How Religious Law Continues to “Poison Everything”


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The destructive influence of right-wing evangelical Christianity is one of the most underrated factors in the decentralization of American politics. Despite the decline in religious participation among the general public, Christian Conservatives, to use Christopher Hitchens’ phrase, have poisoned everything.

With the conquest of the Republican Party, the religious right took over the Supreme Court. The horror of this can currently be seen in Texas, where the state government has mandated random citizens to report women (or anyone who helps them) to authorities, even if they inquire about an abortion. For the McCarthyite act of “naming” draconian law enforcement agencies, Texans can receive a reward of $ 10,000 for filing a civil lawsuit against the individuals they designate.

Meanwhile, white evangelical Christians – 81 percent of whom voted for Donald Trump in 2020 – are the most ardent and deranged in their objections to the COVID-19 vaccine. As if it wasn’t toxic enough to allow a deadly disease to spread, many Christian conservatives disapprove of anything deemed “progressive,” such as black lives, trans rights, and climate change mitigation.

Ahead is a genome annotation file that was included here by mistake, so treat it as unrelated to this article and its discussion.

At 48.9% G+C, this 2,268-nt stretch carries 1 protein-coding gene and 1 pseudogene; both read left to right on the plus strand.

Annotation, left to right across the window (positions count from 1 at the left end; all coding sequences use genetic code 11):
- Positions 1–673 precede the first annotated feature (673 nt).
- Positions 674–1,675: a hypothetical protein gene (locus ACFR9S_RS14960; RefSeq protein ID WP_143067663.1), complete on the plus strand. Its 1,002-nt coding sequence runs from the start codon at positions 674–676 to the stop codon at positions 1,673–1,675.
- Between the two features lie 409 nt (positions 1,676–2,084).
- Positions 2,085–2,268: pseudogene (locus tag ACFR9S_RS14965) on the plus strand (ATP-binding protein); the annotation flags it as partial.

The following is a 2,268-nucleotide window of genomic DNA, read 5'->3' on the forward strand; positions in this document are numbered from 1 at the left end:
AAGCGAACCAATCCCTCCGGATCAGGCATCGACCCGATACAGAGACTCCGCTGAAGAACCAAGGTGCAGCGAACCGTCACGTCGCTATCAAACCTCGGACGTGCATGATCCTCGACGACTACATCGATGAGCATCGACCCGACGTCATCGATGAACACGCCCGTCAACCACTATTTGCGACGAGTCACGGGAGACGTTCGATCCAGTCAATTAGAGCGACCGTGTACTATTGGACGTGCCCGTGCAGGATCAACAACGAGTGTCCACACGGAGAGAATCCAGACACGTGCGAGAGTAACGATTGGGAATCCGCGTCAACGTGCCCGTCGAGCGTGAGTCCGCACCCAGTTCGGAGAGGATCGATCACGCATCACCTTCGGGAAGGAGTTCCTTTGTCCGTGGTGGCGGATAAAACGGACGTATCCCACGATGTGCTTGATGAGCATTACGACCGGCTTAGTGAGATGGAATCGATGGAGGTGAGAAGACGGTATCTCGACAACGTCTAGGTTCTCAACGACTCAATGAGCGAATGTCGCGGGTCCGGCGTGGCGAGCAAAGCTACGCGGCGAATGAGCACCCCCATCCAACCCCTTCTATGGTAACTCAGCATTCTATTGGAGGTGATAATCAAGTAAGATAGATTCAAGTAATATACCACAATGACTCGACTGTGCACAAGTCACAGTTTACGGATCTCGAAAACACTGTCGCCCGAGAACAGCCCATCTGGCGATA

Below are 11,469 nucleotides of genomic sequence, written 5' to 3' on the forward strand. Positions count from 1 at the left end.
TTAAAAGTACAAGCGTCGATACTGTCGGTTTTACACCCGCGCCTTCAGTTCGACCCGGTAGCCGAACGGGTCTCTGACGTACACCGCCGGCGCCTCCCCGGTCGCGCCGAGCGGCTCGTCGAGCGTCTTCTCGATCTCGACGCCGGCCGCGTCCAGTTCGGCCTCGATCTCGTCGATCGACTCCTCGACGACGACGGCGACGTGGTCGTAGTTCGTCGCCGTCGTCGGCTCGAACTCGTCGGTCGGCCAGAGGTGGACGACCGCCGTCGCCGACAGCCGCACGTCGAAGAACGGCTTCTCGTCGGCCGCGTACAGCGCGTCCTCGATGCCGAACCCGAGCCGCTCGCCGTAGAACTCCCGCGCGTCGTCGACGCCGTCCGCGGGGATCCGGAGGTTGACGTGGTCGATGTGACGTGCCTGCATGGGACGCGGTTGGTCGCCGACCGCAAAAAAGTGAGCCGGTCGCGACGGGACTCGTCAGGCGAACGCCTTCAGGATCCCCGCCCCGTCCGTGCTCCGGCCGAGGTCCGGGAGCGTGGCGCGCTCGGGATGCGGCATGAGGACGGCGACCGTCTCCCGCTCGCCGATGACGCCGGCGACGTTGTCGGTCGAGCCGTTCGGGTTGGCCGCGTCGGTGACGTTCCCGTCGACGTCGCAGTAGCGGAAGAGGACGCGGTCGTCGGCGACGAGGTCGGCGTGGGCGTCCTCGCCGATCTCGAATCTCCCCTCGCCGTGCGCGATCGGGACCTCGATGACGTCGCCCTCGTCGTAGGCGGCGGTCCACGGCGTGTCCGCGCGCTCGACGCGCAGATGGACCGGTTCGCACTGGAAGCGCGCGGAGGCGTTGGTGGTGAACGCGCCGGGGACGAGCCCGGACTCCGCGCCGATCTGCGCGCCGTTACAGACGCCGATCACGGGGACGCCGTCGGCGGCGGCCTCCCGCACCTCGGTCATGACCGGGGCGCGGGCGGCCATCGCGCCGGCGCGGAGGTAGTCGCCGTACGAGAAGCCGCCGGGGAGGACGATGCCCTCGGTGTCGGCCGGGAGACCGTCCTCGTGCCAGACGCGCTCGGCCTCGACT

It often puzzles observers of US politics how so many Christians could routinely behave on an agenda of hatred, paranoia, and repression.

One of the most shocking images of the January 6 uprising was a group of young men, including the so-called QAnon shaman, who headed the Senate Chamber and prayed to Jesus that their efforts to dismantle democracy would be successful. You weren’t alone. Accompanied by white racists and violent militias, many Christian nationalists stormed crosses and religious banners as they stormed the Capitol and hailed the execution of one of their brothers, Vice President Mike Pence.